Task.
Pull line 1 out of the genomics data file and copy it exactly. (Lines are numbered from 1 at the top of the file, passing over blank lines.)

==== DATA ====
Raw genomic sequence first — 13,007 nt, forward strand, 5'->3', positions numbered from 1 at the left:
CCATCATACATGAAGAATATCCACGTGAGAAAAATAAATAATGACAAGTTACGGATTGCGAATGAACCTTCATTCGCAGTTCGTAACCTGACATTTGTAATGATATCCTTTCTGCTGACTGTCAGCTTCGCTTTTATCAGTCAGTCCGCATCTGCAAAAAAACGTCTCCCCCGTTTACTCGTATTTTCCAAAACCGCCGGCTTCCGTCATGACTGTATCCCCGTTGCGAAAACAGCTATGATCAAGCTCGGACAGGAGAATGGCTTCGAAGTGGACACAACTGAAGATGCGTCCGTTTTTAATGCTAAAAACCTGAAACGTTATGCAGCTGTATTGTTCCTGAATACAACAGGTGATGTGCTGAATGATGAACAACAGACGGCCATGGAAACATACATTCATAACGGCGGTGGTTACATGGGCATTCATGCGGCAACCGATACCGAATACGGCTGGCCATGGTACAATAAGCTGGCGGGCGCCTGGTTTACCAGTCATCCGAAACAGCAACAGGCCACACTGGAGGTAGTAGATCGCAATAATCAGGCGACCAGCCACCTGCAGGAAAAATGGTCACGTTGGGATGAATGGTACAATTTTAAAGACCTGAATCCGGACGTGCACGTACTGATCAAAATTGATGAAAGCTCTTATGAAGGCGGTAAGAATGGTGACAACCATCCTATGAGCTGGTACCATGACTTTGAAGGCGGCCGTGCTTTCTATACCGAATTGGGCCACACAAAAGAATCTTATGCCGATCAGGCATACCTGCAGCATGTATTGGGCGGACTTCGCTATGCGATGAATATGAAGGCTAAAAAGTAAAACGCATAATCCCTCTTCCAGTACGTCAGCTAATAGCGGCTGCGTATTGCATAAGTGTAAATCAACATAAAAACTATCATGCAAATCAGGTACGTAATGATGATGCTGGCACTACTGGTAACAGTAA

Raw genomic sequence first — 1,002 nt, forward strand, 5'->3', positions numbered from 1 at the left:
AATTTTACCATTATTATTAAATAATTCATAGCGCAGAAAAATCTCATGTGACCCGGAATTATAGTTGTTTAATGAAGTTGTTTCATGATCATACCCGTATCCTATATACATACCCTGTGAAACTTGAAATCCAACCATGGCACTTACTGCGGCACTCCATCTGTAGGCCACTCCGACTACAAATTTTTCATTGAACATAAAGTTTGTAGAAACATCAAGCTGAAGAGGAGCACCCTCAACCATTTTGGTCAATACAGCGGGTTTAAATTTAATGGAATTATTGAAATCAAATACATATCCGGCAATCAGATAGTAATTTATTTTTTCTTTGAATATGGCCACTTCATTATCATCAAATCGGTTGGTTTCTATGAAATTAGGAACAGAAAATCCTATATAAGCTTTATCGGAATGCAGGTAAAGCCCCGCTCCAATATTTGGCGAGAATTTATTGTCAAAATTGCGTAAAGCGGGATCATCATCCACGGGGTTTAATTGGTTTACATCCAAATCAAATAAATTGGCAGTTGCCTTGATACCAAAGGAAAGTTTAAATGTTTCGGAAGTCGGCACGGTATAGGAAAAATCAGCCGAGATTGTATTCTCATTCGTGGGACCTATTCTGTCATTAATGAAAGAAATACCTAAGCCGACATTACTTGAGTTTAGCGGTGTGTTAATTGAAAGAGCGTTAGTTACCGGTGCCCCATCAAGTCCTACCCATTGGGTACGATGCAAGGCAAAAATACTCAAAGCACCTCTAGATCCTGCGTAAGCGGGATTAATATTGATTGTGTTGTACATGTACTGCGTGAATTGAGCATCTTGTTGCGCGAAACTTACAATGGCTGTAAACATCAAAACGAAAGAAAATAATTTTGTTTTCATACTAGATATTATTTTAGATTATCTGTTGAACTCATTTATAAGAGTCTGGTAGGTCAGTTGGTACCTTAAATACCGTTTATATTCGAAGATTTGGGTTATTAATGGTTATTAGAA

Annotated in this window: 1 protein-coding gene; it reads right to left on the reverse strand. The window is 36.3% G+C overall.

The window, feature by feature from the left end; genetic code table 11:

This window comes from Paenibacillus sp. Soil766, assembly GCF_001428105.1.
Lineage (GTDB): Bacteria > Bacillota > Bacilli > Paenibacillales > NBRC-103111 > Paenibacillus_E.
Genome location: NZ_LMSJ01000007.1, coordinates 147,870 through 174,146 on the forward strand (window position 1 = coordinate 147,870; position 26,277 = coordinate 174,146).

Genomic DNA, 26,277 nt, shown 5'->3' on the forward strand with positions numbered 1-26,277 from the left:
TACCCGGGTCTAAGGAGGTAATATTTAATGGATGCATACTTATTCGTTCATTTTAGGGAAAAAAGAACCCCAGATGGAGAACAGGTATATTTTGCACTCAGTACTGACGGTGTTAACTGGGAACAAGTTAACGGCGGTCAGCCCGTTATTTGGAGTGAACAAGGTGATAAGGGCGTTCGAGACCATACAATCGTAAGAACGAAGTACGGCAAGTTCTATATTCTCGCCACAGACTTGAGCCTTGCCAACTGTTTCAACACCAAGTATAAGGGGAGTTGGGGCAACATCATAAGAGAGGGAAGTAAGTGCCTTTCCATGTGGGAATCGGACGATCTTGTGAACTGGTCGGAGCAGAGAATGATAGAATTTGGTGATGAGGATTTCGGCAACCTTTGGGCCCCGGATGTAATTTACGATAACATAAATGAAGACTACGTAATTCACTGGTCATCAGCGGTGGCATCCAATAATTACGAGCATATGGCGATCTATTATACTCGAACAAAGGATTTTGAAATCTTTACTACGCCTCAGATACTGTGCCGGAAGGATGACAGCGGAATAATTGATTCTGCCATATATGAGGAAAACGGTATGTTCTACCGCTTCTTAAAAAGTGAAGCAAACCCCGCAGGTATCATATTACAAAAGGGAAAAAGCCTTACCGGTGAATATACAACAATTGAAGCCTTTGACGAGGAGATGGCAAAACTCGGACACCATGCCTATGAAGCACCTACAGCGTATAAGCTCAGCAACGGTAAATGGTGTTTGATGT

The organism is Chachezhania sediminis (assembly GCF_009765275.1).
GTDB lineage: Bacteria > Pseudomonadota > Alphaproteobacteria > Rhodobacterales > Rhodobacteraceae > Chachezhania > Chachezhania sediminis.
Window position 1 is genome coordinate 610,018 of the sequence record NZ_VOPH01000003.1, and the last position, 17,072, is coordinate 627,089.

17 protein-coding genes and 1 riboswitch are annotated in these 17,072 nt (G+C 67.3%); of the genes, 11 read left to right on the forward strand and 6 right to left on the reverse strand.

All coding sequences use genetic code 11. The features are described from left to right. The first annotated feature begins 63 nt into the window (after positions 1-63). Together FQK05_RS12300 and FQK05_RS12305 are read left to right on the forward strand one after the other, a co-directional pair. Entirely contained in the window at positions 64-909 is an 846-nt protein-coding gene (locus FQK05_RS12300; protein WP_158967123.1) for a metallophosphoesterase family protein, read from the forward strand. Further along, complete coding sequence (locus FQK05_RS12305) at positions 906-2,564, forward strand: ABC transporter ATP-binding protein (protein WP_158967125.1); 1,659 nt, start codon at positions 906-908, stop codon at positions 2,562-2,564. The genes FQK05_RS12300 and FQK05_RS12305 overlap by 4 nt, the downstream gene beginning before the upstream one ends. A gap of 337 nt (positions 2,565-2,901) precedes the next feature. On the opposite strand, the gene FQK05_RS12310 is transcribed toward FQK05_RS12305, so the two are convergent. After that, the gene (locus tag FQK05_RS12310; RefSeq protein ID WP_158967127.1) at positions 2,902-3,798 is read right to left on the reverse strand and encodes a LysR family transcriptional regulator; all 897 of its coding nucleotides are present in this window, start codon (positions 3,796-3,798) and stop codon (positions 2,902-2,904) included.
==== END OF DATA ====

Raw genomic sequence first — 13,007 nt, forward strand, 5'->3', positions numbered from 1 at the left: